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How to convert a 1/4 acre of grass into a community garden?

 
master steward
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I'm working on implementing a community garden for this summer.  If we get the site, it's a field of grass with sandy loam soil.  Funds will be limited and we'll have a few weeks to fence it and make plots.  I have a few ideas and I'm looking for input on them or other better ideas to consider.  The only equipment we currently have available is a tractor with a tiller.  We can probably get a skid steer but I'm not sure at this point.  It sounds like we can rent a compost spreader.

One goal I have is for the garden to be easy on new gardeners.  Tilling in the grass will likely lead to millions of buried grass chunks that people will have to weed out as they attempt to regrow.  Or fail to weed out and it will be a grassy mess.

Idea #1:  Get a metric shit ton of cardboard.  And a bunch of compost.  Cover the grass with cardboard, soak it down well and cover the cardboard with 2-3 inches of compost.  Plant into the compost.

Idea #2:  Rent a sod cutter.  Cut the sod out for the whole area.  Flip it over and pray for a few sunny days to dry out and kill the grass roots.  Spread a couple inches of compost.  Plant into the compost.

Idea #3:  Rent a sod cutter.  Cut the sod out and relocate it to somewhere in need of sod or a compost pile.  Replace the removed soil with a few inches of compost.  Till it in a bit.  Plant like a normal garden.

Idea #4:  Same as #3 but don't add the compost.  Just till up the remaining topsoil and plant.

The first three ideas involve 60 cubic yards of compost which I'm not looking forward to.  Idea #1 requires a crazy amount of cardboard which may not be feasible.  Idea #3 requires moving tons of sod around.  Idea #4 may create a low spot in the landscape to drown out the garden.

Thanks for reading and please hit me with some feedback!  
 
pollinator
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I bought a retired rental sod cutter for $800 and love it!

What has worked well for me is to cut 4 strips about 3" thick and have in order: pile of the 4 strips flipped over, cut planting area, cut walking area, cut planting area

The 4 strip pile can still grow potatoes the first year.
The planting area should be pretty grass free.
The walking path can be weeded with the same sod cutter on 1.5" depth, especially if there are some wood chips on it.
 
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Newspaper also works well.
And you can get it for free from the locals if you're willing to go pick it up from them after a few of them pile up that would just end up in the trash anyways.
 
Posts: 377
Location: West Midlands UK (zone 8b) Rainfall 26"
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I would rent the turf cutter but pile the turf on site.  I can't envisage how much piles that would make.  But then you have the option to return the resultant loam to the growing area in due course.  In the meantime it makes dry soil bank habitat for pollinating and predatory insects and could create sheltered microclimates.  I would not leave very much if any grass intact as walking paths.  It creeps back in.  I would import wood chip for paths, first turning some of the soil from the paths onto the growing area.  I would take that initial hit of lost organic matter from locking the turf up in piles and compensate with importing compost or manure for the new gardeners to incorporate through the first year.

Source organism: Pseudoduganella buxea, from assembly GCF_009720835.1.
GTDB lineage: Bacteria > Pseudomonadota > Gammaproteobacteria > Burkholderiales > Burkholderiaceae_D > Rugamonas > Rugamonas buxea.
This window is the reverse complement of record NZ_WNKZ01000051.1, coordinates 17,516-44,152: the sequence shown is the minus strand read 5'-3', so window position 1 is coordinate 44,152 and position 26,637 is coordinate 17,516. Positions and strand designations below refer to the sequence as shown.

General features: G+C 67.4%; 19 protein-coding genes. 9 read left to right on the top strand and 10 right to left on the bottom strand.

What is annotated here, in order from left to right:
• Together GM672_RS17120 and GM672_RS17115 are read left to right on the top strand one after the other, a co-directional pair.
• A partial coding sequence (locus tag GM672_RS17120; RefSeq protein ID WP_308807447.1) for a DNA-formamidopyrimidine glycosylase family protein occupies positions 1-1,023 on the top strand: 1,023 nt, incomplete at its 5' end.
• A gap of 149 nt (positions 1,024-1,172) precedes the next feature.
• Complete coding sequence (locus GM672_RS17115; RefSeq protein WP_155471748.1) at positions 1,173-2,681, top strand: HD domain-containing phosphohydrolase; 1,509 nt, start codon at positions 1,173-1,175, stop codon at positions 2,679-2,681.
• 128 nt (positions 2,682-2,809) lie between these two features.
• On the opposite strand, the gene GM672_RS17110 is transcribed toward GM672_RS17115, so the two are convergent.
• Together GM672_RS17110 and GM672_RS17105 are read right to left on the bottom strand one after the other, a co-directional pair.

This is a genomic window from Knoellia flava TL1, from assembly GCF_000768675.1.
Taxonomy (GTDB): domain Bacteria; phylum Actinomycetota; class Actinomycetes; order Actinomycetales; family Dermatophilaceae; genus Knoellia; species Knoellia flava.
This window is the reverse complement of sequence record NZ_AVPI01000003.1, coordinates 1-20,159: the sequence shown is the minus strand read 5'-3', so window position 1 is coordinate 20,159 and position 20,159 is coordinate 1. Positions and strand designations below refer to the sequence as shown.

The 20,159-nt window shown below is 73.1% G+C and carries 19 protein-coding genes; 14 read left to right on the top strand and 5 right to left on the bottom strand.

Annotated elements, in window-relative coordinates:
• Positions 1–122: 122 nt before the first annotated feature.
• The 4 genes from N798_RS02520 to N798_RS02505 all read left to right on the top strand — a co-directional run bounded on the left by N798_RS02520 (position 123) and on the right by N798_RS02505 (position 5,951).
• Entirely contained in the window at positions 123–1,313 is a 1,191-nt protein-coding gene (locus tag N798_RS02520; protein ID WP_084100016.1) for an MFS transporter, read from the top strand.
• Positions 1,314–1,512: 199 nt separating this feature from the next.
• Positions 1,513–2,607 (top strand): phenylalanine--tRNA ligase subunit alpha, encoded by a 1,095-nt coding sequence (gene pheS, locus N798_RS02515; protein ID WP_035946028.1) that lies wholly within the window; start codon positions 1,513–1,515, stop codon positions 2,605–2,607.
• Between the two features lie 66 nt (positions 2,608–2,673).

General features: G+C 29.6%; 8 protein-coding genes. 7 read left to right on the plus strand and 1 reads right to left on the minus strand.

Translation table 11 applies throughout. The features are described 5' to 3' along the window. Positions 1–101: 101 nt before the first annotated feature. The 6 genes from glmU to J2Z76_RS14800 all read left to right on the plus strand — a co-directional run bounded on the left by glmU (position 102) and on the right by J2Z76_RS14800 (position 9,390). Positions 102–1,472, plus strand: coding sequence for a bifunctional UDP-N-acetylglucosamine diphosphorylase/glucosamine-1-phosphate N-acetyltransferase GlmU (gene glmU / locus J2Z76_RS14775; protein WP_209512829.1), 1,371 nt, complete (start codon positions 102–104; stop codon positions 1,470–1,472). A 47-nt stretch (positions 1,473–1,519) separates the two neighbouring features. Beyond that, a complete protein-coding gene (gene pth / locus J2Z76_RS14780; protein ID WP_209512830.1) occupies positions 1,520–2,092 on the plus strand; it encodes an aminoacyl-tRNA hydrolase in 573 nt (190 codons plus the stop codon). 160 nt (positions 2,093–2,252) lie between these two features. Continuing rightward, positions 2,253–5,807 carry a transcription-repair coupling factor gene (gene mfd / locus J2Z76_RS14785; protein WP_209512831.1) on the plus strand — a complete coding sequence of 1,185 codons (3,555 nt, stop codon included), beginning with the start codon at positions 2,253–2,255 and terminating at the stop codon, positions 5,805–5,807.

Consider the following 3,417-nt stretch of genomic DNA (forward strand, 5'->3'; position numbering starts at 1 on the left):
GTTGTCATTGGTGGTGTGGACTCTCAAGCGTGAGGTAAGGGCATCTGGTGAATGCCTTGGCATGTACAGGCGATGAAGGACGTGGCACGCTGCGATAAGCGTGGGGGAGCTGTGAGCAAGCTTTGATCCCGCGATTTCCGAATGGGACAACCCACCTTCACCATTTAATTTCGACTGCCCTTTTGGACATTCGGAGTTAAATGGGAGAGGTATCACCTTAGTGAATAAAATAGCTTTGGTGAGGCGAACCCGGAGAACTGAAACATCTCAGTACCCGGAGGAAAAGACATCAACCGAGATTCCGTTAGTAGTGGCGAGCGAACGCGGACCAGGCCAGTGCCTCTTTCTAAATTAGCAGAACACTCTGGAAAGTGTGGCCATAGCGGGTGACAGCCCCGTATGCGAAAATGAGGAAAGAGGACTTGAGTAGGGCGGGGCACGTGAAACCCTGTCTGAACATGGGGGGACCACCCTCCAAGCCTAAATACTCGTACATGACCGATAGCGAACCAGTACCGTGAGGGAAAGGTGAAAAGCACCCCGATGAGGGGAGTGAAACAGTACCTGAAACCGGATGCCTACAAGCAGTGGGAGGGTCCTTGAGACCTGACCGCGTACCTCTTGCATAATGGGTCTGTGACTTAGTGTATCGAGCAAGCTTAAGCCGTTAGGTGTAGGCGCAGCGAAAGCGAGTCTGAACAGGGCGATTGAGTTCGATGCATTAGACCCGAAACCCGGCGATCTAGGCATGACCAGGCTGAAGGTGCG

Mike Haasl
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Thanks everyone!  I think getting enough newspaper would be nearly as hard as the cardboard, unfortunately.

For the sod cutter, I was hoping to scalp off as little top soil as possible.  Could I get away with just removing an inch?  Would that get all the grass crowns or do I need to go deeper?  Every inch down I go is another 40 cubic yards of replacement material I'd need to buy and spread.  FYI 40 cubic yards is a lot of material!

If it was 1" thick, the removed turf would also make a pile 3' high, 6' wide and 60' long.  That is also quite huge  But it could act like a wind break and hugelkultur.....

I'm not sure about the gymnastics of this, but in a perfect world, I could sod cut the entire area (paths and plots), magically lift the sod out of the way, dig 40 cubic yards of topsoil from the paths and spread that top soil on the plots and then put all the sod piled up in the path excavation.  Then all the material stays in the garden.  But I can't really see how to make that much material move around in a coordinated and efficient manner...

Hester, one suggestion from a fellow gardener was to leave grass in the paths and dig a trench to keep the grass from getting into the beds.  Apparently a 3 to 4" deep straight sided trench will keep the grass from going past it.  Like a moat of air.  I like the idea of grass since we could mow the clippings onto the plots for mulch and it wouldn't require spreading new chips on it every few years.  The city has a huge chip pile a mile away that we could probably get delivered if we asked nicely.

I crudely sketched up one possible layout below.  Double row of plots with a wide enough path between them to drive a truck or tractor down (if needed).  The rows would probably be longer than shown but my monitor wasn't big enough.  I'm guessing 15'x20' for the regular plots with maybe some double plots for ambitious gardeners.  Probably 40 plots total but I'd want room to expand if the demand exceeds our expectations.
Potential-garden-layout.png
Potential garden layout
Potential garden layout
 
Hester Winterbourne
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Mike Haasl wrote:Thanks everyone!  I think getting enough newspaper would be nearly as hard as the cardboard, unfortunately.

For the sod cutter, I was hoping to scalp off as little top soil as possible.  Could I get away with just removing an inch?  Would that get all the grass crowns or do I need to go deeper?